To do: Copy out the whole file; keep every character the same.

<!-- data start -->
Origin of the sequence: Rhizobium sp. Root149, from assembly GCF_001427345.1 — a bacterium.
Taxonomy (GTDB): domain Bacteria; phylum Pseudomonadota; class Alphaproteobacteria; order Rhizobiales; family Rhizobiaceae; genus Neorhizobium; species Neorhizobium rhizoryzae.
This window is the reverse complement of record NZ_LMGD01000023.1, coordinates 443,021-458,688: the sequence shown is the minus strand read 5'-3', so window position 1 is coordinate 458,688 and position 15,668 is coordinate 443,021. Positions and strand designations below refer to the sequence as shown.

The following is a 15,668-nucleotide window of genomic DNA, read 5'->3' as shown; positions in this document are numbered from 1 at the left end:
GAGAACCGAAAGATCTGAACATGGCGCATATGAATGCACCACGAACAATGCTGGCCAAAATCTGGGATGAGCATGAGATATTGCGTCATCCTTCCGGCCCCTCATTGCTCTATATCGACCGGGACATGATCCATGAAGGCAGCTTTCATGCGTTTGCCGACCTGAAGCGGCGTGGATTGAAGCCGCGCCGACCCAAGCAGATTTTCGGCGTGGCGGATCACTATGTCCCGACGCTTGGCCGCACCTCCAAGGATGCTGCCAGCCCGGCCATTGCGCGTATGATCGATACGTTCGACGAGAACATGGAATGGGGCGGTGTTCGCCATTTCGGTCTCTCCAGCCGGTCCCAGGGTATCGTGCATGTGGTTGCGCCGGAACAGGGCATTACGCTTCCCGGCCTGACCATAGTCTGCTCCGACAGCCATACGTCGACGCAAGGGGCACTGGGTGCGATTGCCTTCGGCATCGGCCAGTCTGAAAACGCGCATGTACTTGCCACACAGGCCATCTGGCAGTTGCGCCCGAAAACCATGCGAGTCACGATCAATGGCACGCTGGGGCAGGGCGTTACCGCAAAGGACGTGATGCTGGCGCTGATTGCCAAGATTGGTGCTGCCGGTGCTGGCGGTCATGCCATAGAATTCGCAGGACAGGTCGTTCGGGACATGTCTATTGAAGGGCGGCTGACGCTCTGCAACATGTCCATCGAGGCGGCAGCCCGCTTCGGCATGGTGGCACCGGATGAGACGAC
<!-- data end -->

Origin of the sequence: Rhizobium sp. Root149, from assembly GCF_001427345.1 — a bacterium.
Taxonomy (GTDB): domain Bacteria; phylum Pseudomonadota; class Alphaproteobacteria; order Rhizobiales; family Rhizobiaceae; genus Neorhizobium; species Neorhizobium rhizoryzae.
This window is the reverse complement of record NZ_LMGD01000023.1, coordinates 443,021-458,688: the sequence shown is the minus strand read 5'-3', so window position 1 is coordinate 458,688 and position 15,668 is coordinate 443,021. Positions and strand designations below refer to the sequence as shown.

The following is a 15,668-nucleotide window of genomic DNA, read 5'->3' as shown; positions in this document are numbered from 1 at the left end:
GAGAACCGAAAGATCTGAACATGGCGCATATGAATGCACCACGAACAATGCTGGCCAAAATCTGGGATGAGCATGAGATATTGCGTCATCCTTCCGGCCCCTCATTGCTCTATATCGACCGGGACATGATCCATGAAGGCAGCTTTCATGCGTTTGCCGACCTGAAGCGGCGTGGATTGAAGCCGCGCCGACCCAAGCAGATTTTCGGCGTGGCGGATCACTATGTCCCGACGCTTGGCCGCACCTCCAAGGATGCTGCCAGCCCGGCCATTGCGCGTATGATCGATACGTTCGACGAGAACATGGAATGGGGCGGTGTTCGCCATTTCGGTCTCTCCAGCCGGTCCCAGGGTATCGTGCATGTGGTTGCGCCGGAACAGGGCATTACGCTTCCCGGCCTGACCATAGTCTGCTCCGACAGCCATACGTCGACGCAAGGGGCACTGGGTGCGATTGCCTTCGGCATCGGCCAGTCTGAAAACGCGCATGTACTTGCCACACAGGCCATCTGGCAGTTGCGCCCGAAAACCATGCGAGTCACGATCAATGGCACGCTGGGGCAGGGCGTTACCGCAAAGGACGTGATGCTGGCGCTGATTGCCAAGATTGGTGCTGCCGGTGCTGGCGGTCATGCCATAGAATTCGCAGGACAGGTCGTTCGGGACATGTCTATTGAAGGGCGGCTGACGCTCTGCAACATGTCCATCGAGGCGGCAGCCCGCTTCGGCATGGTGGCACCGGATGAGACGAC